What are the roles and responsibilities of the site administrator?
The site adminstrator is responsible for ensuring the web site is cohesive, consistent and comprehensive. Their job is especially important in a collaborative site where, though many hands make light work, too many cooks may spoil the broth. The Site Administrator is the Head Chef who ensures that Web Site Soup is a delight to the senses and makes certain no-one gets indigestion.
The Site Administrator will also double up as doorman (ensuring safety and security) and janitor (cleaning up other people's mess). But let's begin with the good stuff.
(All site contributors should read the following information to see how they can make life easier for their Site Administrator)
Cohesive, consistent & comprehensive
As site administrator, you are the one who holds the entire structure of the web site in your head. Others will focus on their area of interest, but you alone see the grand plan. Site contributors must be aware that you will have to make changes to their pages from time to time, and see this as a Good Thing (TM). This may mean altering a few words here and there, breaking up text for readability, or moving pages wholesale.
The site administrator should:
Look out for and fix poorly chosen page names
Since page names and links are so closely related on our site, badly chosen names can cause frustration and/or broken links.
Try to name pages so their names tie up with the names of related pages. All the 'Dales' page names should look like 'DalesShops', 'DalesChurches', etc and specific events that are time-related should mention that: eg '!DalesRecipes2004' (so it won't have to be deleted when we put up next year's Dales Recipes info). This means that when others are trying to write pages and link to existing ones, they know that all 'Dales Recipes' pages have the same format, and will be able to guess the correct page name in most cases.
Choose links/page names that work well in different contexts (sentences) for linking, not just in the sentence you're currently writing. Don't be too specific - but too vague can be just as problematic!
Try to ensure all the pages 'feel' like they're part of one site. The visual elements of each page already try to convey this, but different contributors will write in different ways, so you may have to 'standardize' their work!
Break long chunks of text into shorter paragraphs. A web page is more like email than a piece of paper - more than four or five lines is difficult to read on-screen.
Add headings, sub-headings, etc between every few paragraphs (!, !! & !!!). As in a newspaper, these break up the text into manageable chunks and help visitors who are scanning for information rather than reading every word.
Add links where appropriate
Since you know the whole site, you should look out for opportunities to add links between pages where appropriate. You may need to reword text to fit in a Link Word link, or use a square bracket link around existing text. These extra links help visitors find informtion they are looking for.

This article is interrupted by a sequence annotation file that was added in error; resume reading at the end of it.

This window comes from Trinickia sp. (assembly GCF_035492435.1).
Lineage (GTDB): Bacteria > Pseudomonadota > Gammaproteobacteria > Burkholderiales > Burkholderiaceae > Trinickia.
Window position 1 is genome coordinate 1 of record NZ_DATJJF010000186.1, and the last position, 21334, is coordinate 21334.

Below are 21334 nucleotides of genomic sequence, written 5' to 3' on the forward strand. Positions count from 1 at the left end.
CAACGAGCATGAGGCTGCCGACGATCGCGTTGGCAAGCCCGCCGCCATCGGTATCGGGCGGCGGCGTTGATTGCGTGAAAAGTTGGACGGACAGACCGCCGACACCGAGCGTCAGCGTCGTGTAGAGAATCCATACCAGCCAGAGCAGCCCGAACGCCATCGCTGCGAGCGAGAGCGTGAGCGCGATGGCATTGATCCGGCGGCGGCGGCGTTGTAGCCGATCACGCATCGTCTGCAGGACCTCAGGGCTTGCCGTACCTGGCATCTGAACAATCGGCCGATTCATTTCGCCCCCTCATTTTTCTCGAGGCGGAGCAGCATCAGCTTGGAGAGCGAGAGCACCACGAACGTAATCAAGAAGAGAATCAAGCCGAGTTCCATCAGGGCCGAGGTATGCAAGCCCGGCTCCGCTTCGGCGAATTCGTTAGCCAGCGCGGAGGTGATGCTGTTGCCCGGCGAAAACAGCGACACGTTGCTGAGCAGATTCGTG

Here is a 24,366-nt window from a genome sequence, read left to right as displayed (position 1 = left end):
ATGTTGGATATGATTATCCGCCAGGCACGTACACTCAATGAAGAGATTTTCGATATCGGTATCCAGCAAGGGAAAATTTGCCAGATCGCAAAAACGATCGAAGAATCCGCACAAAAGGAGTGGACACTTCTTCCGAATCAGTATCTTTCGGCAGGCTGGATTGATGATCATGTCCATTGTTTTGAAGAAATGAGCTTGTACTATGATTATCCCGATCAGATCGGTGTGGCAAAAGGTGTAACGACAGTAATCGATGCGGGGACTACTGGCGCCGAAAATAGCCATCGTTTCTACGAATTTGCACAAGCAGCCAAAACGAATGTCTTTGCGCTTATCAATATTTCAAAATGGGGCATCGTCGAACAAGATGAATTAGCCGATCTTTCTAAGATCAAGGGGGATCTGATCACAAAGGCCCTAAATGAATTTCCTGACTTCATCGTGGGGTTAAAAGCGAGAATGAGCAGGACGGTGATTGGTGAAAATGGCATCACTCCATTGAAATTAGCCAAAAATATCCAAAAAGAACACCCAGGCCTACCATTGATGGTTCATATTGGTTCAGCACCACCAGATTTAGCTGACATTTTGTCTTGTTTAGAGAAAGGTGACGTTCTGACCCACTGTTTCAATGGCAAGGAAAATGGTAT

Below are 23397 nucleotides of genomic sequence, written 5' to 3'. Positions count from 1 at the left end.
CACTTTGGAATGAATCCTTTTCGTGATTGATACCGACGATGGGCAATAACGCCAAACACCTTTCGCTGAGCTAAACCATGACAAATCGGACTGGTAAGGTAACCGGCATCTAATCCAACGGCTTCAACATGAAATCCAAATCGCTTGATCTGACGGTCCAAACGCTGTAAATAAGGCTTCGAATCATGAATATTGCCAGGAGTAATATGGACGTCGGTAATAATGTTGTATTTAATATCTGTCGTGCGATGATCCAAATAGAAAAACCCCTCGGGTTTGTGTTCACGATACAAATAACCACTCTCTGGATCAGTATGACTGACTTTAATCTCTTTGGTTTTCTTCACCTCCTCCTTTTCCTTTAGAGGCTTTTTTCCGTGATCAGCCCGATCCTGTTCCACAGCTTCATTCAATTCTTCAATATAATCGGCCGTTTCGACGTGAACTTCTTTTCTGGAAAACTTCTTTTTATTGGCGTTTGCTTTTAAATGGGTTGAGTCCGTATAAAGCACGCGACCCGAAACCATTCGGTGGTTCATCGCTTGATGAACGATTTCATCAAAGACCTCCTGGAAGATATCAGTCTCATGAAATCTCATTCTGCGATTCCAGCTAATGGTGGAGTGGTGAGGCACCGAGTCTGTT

BUT links are the salt of Web Site Soup - they add much to the enjoyment and usefulness of the page, but can be overpowering if sprinkled carelessly. Remember that the visitor can use the 'Pages that link to this page' link at the bottom of each page to explore further. Be creative with the 'Related: ' section at the bottom of the page - try to think where a potential visitor might wish to go next. Avoid vast cross-linked lists, as these are difficult to maintain when pages are added or removed.
Avoid (and/or reword) 'Click here' links
These are unhelpful since they do not indicate the actual content pointed to by the link. Naming links appropriately helps visitors 'drill down' to the information they're looking for help visually-impaired visitors whose browser may read link names aloud. Five 'Click here' links are less than useless, whilst five carefully named links allow rapid navigation.
The Link Word system goes a long way towards avoiding these problems since links automatically match the title of the destination page.
Look for holes
Site contributors add pages in isolation. The Site Administrator may need to add complementary pages on behalf of other sections to maintain balance, or suggest that the person responsible for that section may wish to add or update their page(s).
Staying safe and mopping up
As with any party, we want everyone to have a good time. Even if passwords are only given out to trusted parties, information can leak. The system works hard to avoid this being a problem, whilst maintaining its openness.
Everyone can help by being on the look-out for vandalism or other maliciousness. If you come across a page that looks like it may have been inappropriately 'altered', check the PageHistory. The site maintains a log of who changed what and when for every page. You can view the text of or revert to any recent version of any page. If something's wrong, fix it yourself, there and then.
NB. There are also other security mechanism in place which we won't talk about. Or they'd be less secure :)
Clean and tidy
The Site Administrator (and every contributor) should try to ensure that the underlying text of each page is written consistently. Although the system will know out what is meant if everything is squashed up, it will be far easier for the next editor if the raw text is laid out cleanly. Try to ensure:
Remember: Since we may well have different people editing pages there will inevitably be some tidying up to do!
For information on what should and shouldn't go on a web site, especially regarding photos of children, see the NGfL Superhighway Safety site
There are issues for us all to be aware of - follow the Site Guidelines and stay safe.
Related: Help, Site Backups
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